Spicy Bison Stir Fry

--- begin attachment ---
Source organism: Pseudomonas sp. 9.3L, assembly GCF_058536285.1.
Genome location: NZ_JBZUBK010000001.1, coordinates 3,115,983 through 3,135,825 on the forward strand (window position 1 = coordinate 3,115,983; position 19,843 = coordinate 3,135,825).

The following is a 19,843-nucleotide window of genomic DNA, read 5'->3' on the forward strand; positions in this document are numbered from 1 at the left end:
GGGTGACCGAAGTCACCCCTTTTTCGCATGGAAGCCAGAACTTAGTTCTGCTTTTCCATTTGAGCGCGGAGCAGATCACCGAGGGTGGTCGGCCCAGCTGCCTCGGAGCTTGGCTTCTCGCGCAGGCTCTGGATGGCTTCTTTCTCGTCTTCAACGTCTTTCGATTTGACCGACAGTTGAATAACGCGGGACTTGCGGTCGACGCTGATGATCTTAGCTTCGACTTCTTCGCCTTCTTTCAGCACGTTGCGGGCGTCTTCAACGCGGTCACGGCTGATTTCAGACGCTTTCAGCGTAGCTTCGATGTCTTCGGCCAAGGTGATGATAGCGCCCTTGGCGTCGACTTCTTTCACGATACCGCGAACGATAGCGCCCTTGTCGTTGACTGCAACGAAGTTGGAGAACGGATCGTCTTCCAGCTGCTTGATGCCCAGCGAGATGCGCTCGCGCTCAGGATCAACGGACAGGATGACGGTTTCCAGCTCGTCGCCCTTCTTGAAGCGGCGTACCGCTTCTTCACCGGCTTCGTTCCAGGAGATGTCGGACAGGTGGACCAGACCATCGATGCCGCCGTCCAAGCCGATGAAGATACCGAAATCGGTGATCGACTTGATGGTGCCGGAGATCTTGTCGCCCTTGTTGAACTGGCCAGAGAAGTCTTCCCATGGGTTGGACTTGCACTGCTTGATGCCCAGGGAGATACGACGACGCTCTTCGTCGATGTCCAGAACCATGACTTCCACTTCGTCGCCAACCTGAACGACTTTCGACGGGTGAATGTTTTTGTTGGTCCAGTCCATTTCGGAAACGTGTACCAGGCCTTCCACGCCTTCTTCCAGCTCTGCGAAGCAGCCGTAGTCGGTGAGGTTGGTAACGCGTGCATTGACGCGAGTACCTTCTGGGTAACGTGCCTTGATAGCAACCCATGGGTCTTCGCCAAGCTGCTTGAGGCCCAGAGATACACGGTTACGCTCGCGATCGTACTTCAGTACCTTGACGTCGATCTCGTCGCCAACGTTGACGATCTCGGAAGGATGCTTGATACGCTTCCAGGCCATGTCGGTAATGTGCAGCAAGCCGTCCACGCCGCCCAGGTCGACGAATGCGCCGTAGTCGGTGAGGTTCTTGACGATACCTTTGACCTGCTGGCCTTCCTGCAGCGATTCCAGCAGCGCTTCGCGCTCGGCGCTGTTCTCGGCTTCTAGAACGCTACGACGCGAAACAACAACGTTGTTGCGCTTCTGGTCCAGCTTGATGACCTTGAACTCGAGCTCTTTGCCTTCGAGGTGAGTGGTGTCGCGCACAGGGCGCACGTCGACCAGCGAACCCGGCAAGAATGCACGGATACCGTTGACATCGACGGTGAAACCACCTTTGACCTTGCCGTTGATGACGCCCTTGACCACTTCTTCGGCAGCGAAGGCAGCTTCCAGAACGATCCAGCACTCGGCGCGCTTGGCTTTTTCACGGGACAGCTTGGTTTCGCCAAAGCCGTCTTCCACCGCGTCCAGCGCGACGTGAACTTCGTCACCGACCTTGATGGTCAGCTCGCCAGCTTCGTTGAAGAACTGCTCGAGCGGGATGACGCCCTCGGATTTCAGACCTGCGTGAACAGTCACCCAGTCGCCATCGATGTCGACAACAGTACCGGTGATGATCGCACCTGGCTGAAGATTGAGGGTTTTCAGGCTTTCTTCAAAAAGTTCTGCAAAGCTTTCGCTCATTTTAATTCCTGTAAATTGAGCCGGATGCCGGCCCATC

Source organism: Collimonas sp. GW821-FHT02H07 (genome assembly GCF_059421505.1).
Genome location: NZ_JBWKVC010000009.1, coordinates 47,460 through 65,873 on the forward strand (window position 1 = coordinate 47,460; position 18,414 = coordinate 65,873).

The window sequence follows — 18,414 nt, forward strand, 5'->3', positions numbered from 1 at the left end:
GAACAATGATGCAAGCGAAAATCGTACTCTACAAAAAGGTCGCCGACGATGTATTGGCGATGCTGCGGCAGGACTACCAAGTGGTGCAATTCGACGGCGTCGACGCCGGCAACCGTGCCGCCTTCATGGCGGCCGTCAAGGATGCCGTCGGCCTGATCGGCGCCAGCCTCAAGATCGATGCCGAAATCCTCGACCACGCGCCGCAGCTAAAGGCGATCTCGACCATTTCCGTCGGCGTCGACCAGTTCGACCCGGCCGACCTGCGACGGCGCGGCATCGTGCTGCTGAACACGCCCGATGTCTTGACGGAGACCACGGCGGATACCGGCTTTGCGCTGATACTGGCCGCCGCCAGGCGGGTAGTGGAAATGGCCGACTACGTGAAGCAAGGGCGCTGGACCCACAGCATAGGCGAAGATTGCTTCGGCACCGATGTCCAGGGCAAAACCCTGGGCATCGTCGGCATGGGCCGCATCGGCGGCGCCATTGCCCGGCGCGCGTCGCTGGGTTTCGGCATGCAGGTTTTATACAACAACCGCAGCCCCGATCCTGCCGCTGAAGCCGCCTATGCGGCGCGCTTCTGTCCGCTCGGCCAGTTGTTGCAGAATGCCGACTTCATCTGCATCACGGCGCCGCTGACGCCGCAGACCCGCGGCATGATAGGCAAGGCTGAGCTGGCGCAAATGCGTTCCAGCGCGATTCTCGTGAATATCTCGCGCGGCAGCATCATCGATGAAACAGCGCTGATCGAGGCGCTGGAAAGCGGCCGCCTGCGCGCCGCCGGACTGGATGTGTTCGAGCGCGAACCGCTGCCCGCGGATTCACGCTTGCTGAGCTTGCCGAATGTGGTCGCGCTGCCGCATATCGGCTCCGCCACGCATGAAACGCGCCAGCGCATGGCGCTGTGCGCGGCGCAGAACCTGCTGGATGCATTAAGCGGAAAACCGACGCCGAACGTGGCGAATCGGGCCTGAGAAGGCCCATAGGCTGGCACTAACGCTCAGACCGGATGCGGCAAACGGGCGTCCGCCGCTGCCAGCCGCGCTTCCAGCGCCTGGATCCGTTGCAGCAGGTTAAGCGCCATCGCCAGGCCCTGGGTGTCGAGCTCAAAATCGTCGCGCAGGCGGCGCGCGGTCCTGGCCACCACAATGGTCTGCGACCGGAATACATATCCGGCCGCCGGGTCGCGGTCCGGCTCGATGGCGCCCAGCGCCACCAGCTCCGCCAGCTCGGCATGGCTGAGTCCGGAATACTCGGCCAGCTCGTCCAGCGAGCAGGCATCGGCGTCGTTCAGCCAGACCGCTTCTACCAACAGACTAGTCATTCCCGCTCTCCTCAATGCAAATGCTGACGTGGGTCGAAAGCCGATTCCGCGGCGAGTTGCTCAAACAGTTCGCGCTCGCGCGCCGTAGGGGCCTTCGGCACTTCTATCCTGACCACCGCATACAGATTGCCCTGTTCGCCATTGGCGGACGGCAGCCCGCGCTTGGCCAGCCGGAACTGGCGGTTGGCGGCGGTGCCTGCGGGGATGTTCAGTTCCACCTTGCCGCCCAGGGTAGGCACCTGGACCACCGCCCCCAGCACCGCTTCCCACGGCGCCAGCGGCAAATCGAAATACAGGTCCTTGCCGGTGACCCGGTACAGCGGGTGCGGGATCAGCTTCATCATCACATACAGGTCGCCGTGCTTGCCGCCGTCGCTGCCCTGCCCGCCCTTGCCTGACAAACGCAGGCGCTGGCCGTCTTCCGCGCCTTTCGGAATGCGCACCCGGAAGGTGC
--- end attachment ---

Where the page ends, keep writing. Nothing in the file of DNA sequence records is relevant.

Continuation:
It may be hard to imagine that anything fried in hot oil could be classified at "light," but cooked properly, stir fry may fit that description. Stir fry contains all kinds of healthy vegetables (from broccoli to squash) and it's one of the few dishes where the nutritional value hasn't been cooked right out of the food. For those of you who would rather swim a crocodile infested river that eat red meat, keep in mind that the meat in this dish is bison. Meaning it's lower in fat and cholesterol than chicken breast or salmon and nearly as high in iron as liver. Yes, this is one healthy meal, despite a little oil. Ingredients: Bison You can use whatever you have. Sirloin is going to be the leanest, and if you slice it thin and don't over-cook it, it will be delightful. On the other hand, if you're going for maximum flavor and mouth feel, slice up a rib eye or new york strip steak and you'll have a rare treat. Veggies We're not going to specify which veggies, just that they're fresh. Broccoli, carrots, summer squash, pea pods, green beans, mushrooms, celery, bell peppers in all three colors, etc. You can use whatever is in your refrigerator, .just make sure the pieces are small. Oil We're not going to use a ton of oil in this dish, and it really doesn't matter what oil you use. Extra Virgin Olive oil is probably too strong, although many people swear by it. Nut oils are nice. Peanut oil is what is traditionally used in asian food and it has a signature taste you will recognize. Another consideration would be coconut oil. It's not traditional by any means, but it adds a delightful hint of coconut to your food. Bison steaks cooked in a little coconut oil are heavenly. Sriracha Another name for sriracha is Thai Chiles. They are prepared into a sauce that is easily added to your dish. You need to know that these chiles are phenomenally hot, so proceed with caution. If you like it hotter, add more. It's easy to get carried away. Don't. Trust me on this one. Starch: Traditionally, stir fry is served over some sort of starch (rice, noodles, etc.) You can use whatever starch you like best. For a healthier meal, consider putting it over spaghetti squash. It's wonderful served like that. Or you could put it over grated sweet potato (if you don't cook it too long) or something like that. Be creative. Sauce: Some people like a sauce over their stir fry, others like to eat it "neat." If you're of the sauce camp, you can make a traditional sauce by mixing a couple of Tbs. of soy sauce or terriyaki sauce with a little brown sugar and freshly grated ginger root. You could add a little red wine, or worchestershire sauce or whatever strikes your fancy that way as well. Then thicken with a little cornstarch so it sticks to the meat and veggies. Instructions: Stir fry is traditionally cooked in a wok for a couple of reasons. First, it's convenient to cook everything in one pan without having some things over done and some things under done. Second, it's a great way to cook with oil and still be "low-fat." For example, what you do is cook down in the oil for a period, then move the cooked food up the side, out of the oil. Since the side of the pan is cooler, the already cooked food doesn't burn. It just holds warm. The cooked food also drains the oil used to cook it right back into the pan while other items are cooking. It's pretty ingenious, really. So if you have a wok you'll use that. If not, a heavy frying pan will do. Start by cutting your meat and veggies into small strips. If you think about strips the size of a McDonalds french fry you've got the idea. Food that's any bigger than that takes too long to cook. Begin by putting foods in the oil that take the longest to cook.If you were using beef, you might start with that. But we're using bison steak, so we'll hold that for later. Start with items like carrots, broccoli, squash, etc. that take the longest to cook. If you're using a wok, cook them for 2-3 minutes and push them up the side. If you're using a fry pan, when they have cooked for 2-3 minutes, remove them from the pan to drain on some paper towels. Next come the more quickly cooked veggies like onions and peppers. Again, just a couple of minutes and you push them up the side or take them off out of the pan. Then the stuff that cooks the fastest, like the mushrooms. They will go into the oil for about 1-1.5 minutes then up the side. Finally, we'll cook the bison. This is a situation where you don't want to overcook. Pieces of bison this small will cook incredibly rapidly. 1 - 2 minutes will be more than enough. Remember, you don't want to over-cook bison. A good rule of thumb for the meat is this: if there's no red showing on these little julienned slices of bison steak, they're done. Seriously, 1 - 2 minutes is all it takes. For those who like a sauce, here's how we're going to use it. You simply turn off the stove, withdraw the oil in the bottom of the pan with a spoon, and pour in the sauce in its place. Then slide the food down into the sauce and toss to coat. You're ready to eat! If you're going to use sriracha, add it either before the sauce and toss, or add it to the sauce and before adding the food. Either will work. The flavor of the chiles is more "pure" if you add sriracha separate from the sauce. If all you want is heat, just add it to the sauce. It looks like, from the length of this recipe, that it takes a long time to prepare. Nothing could be further from the truth. We're talking 20 minutes from start to finish, including prep time. It probably took you longer to read this than it would have to prepare it. It's easy, it's a great way to use up whatever you have in your fridge that needs to be used up, it's healthy and it tastes great. Try some today and let us know how it went. We'd love to hear what you do differently that works well for your family.